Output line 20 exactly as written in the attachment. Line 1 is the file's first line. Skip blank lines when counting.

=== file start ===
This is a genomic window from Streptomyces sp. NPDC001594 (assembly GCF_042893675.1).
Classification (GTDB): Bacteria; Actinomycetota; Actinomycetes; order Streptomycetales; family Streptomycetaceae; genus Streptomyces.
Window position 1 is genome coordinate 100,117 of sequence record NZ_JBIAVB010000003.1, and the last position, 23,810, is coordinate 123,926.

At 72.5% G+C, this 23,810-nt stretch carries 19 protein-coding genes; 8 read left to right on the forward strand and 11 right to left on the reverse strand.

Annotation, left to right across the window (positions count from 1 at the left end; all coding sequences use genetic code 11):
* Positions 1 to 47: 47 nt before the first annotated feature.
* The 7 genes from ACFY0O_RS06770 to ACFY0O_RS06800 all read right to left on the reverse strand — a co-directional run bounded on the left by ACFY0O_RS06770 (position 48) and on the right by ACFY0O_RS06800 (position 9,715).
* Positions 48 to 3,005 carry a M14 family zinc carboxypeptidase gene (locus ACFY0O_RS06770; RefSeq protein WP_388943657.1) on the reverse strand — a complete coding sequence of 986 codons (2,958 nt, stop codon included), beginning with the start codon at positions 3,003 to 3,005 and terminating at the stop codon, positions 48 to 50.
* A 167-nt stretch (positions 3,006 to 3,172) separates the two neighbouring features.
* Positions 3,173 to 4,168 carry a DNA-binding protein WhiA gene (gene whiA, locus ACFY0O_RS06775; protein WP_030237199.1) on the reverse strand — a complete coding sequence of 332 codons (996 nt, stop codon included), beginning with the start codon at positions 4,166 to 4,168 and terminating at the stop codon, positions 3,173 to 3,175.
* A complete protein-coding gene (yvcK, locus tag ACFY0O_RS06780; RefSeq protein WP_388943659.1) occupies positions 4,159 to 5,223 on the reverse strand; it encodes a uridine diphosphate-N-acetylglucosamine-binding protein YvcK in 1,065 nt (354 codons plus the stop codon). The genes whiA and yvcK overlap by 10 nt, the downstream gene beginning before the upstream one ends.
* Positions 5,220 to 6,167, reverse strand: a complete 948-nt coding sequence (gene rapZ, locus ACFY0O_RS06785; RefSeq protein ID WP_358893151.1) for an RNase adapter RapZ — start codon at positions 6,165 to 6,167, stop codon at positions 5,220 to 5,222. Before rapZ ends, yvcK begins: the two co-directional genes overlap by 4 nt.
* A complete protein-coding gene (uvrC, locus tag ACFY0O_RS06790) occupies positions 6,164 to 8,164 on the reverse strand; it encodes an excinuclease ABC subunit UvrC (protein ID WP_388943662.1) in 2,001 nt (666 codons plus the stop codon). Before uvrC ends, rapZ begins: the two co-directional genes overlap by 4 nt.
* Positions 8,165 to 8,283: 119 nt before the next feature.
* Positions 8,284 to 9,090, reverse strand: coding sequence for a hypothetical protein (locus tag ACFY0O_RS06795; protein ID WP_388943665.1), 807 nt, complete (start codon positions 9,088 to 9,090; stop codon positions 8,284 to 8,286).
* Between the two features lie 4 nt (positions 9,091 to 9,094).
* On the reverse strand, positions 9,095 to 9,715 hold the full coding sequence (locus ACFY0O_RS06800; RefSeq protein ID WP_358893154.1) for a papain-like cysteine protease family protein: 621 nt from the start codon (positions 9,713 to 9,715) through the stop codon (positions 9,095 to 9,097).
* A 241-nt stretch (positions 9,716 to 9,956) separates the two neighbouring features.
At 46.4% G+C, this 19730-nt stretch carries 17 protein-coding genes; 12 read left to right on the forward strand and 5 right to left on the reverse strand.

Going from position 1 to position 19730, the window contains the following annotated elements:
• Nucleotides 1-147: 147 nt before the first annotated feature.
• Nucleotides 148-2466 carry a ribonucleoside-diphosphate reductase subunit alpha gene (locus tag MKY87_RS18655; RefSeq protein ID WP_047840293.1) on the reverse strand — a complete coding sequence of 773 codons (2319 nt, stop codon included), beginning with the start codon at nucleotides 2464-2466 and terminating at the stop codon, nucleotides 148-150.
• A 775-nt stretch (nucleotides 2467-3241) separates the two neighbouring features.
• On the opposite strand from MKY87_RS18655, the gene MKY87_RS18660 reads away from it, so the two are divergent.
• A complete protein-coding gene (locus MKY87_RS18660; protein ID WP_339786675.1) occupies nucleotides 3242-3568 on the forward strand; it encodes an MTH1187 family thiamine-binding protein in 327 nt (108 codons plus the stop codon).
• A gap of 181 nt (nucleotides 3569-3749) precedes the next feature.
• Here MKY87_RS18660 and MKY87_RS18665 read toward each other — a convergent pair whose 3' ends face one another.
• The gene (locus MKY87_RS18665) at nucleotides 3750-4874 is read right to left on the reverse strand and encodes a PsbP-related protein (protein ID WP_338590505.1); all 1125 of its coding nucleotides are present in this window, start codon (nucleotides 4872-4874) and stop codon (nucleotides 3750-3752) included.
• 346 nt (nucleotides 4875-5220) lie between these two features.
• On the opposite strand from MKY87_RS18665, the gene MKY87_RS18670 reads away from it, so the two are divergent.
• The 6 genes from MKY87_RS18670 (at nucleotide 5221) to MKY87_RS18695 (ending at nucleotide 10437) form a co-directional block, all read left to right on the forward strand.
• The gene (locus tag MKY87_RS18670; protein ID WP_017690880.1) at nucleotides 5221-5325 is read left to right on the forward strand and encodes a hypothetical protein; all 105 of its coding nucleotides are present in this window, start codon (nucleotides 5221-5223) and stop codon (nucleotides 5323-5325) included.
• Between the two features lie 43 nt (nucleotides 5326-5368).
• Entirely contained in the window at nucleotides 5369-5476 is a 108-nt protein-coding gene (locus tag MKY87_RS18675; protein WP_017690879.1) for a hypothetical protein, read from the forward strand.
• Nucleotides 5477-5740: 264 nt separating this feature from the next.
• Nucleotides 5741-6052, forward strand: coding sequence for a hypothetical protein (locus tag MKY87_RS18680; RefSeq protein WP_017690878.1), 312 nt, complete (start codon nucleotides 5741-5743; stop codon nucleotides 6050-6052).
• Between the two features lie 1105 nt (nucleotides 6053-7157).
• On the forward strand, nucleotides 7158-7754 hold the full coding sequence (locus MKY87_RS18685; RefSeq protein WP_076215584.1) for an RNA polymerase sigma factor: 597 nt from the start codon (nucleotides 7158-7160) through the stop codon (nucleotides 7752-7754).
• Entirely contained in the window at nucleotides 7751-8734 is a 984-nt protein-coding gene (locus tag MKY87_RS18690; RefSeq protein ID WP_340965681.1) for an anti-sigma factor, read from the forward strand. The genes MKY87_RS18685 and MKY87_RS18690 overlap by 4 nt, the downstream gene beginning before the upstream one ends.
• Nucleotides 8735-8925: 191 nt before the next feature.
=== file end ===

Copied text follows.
Going from position 1 to position 19730, the window contains the following annotated elements: